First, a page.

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Understanding Disability

Let’s explore disability as a concept. Before sharing this definition, we ask that you reflect on your personal understanding of disability by answering the following questions:

  1. What messages did you receive growing up about disabilities?
  2. What messages do you receive now about people with disabilities?

Let’s take some time to reflect on the statistics regarding Iowans below.

  • About 1 in 4 Iowa adults, or about 725,667 adult Iowans, have a disability.
  • An additional 14% of youth identify as having a physical, mental, or emotional disability, or impairment that limits their daily activities.
  • Persons with disabilities include every race, ethnicity, gender, sexual orientation, socio-economic status, religion, and more.
  • Many people are born with disabilities, and they can be acquired through accident, illness, or the aging process.
  1. What stands out to you when reading these statistics?
  2. What are some ways in which you might have been unintentionally insensitive to people with disabilities?


Disabilities can be visible and/or invisible.

A visible disability can be noticed by an individual with their naked eye and by just looking at the person.

Invisible Disability, as described by Disabled World “or hidden disability, is an umbrella term that captures a whole spectrum of hidden disabilities or challenges that are primarily neurological in nature. Invisible disabilities, or hidden disabilities, are defined as disabilities that are not immediately apparent. Some people with visual or auditory disabilities who do not wear glasses or hearing aids, or discreet hearing aids, may not be obviously disabled. Some people who have vision loss may wear contacts. Individuals often judge others by what they observe and often determine a person can or cannot do something by how they look.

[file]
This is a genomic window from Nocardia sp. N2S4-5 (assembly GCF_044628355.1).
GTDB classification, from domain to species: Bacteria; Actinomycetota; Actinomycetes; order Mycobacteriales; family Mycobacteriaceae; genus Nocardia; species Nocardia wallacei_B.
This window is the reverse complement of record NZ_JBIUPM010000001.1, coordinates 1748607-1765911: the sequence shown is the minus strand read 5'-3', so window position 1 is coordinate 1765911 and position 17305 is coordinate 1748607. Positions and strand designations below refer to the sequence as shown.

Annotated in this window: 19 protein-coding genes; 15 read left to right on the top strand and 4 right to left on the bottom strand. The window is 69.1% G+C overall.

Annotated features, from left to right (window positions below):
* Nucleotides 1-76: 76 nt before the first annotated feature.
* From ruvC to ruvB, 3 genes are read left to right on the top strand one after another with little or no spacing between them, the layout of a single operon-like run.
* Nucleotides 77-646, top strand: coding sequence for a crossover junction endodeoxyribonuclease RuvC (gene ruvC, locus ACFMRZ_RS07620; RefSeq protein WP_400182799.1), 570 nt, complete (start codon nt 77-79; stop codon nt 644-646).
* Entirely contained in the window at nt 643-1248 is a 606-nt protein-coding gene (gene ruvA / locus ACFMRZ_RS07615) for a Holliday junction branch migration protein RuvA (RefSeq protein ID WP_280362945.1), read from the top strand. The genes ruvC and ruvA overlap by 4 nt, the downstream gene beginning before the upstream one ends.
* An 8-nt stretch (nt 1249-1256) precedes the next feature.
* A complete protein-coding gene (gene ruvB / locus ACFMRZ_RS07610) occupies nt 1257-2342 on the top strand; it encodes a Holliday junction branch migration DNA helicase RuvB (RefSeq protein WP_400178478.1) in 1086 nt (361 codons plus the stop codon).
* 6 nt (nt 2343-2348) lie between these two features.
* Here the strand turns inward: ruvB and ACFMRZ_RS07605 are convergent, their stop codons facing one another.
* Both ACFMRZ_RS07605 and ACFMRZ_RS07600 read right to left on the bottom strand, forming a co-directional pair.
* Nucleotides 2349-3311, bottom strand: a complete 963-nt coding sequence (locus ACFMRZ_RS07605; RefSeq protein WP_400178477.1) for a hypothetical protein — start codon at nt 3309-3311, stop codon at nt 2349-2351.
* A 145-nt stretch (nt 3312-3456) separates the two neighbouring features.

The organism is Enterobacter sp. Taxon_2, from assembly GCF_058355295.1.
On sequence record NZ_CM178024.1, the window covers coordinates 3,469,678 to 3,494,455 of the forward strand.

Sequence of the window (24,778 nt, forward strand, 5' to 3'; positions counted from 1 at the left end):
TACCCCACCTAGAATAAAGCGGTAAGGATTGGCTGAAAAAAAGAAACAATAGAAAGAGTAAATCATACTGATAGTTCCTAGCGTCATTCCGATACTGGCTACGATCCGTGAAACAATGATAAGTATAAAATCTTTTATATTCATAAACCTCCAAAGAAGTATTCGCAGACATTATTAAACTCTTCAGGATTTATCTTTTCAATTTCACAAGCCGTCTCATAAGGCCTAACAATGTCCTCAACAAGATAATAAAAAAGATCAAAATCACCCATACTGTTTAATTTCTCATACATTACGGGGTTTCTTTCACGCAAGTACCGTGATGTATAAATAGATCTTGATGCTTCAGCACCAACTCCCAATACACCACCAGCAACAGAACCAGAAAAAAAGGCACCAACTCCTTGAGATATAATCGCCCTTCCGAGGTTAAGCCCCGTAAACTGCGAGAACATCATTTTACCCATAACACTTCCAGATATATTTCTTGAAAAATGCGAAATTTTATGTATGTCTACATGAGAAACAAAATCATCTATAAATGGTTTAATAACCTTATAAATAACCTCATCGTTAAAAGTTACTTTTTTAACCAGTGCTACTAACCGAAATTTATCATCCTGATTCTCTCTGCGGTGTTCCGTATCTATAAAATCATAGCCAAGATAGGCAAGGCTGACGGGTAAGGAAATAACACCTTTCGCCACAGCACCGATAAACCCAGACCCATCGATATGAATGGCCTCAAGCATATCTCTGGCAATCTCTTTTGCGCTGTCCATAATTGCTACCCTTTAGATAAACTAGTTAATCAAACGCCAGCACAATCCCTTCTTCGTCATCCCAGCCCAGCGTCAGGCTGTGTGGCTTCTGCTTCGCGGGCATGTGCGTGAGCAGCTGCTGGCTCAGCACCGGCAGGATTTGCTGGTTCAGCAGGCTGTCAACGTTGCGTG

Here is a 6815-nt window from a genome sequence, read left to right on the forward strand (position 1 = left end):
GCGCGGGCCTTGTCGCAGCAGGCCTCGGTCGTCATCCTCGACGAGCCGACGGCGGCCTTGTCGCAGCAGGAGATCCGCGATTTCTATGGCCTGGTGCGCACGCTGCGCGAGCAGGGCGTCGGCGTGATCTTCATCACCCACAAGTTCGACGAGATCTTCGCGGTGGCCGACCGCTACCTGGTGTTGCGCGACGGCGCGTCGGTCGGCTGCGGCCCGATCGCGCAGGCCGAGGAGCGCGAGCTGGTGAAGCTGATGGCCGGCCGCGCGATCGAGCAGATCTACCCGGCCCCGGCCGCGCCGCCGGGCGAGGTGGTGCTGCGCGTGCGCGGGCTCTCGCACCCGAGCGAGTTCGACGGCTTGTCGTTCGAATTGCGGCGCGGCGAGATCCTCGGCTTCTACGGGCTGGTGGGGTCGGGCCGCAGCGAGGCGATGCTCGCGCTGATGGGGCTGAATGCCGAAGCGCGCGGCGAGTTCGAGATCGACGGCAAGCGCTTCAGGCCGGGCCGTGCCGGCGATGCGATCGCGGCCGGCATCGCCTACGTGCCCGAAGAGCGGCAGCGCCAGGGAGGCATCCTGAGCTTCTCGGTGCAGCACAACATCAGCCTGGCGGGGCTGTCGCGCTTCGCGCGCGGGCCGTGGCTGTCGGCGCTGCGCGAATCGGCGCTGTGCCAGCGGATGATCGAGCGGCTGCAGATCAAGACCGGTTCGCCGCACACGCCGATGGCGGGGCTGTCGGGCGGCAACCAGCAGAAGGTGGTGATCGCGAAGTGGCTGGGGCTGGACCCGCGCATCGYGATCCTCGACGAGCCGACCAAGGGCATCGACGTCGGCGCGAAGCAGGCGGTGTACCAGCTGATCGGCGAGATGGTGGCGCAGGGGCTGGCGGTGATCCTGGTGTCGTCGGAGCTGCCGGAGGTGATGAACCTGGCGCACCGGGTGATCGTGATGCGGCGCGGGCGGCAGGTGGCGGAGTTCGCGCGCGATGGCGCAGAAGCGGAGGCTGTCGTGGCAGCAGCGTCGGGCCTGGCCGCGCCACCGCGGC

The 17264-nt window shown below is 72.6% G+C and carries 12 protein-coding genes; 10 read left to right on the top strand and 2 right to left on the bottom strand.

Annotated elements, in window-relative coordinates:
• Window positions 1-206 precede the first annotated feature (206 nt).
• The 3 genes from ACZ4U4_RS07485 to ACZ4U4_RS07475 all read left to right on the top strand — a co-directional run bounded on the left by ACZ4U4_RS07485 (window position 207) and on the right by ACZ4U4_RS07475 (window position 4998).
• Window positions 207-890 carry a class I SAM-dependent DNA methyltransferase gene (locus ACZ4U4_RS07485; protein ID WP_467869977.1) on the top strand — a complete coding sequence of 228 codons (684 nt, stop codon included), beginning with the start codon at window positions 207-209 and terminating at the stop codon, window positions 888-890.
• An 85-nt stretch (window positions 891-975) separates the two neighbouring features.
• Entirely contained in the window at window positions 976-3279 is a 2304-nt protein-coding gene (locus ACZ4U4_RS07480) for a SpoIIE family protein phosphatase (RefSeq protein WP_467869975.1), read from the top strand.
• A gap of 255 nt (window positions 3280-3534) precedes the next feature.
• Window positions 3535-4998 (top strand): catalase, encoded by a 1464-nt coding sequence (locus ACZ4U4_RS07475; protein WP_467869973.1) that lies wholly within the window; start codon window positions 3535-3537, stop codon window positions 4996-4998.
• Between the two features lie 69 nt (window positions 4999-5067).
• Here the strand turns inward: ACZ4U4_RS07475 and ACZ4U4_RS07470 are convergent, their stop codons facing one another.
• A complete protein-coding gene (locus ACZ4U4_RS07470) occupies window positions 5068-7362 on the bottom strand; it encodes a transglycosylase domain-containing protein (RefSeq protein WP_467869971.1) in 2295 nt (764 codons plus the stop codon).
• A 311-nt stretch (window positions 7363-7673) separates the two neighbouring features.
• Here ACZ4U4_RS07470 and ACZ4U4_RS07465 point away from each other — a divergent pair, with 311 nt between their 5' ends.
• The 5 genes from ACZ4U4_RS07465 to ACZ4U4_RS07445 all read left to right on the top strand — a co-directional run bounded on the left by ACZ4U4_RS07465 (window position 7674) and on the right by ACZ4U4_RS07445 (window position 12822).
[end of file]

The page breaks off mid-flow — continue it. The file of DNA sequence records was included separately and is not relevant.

This is not a list of resources but a guide for how to approach and use those resources to further your own education, understanding, and action.

Build your knowledge on this term. - become more educated/informed about a social issue, a community of people, the historical roots of systemic inequality, how systems and institutions reflect and maintain racial and socio-economic hierarchies, theory, data, and storytelling about an issue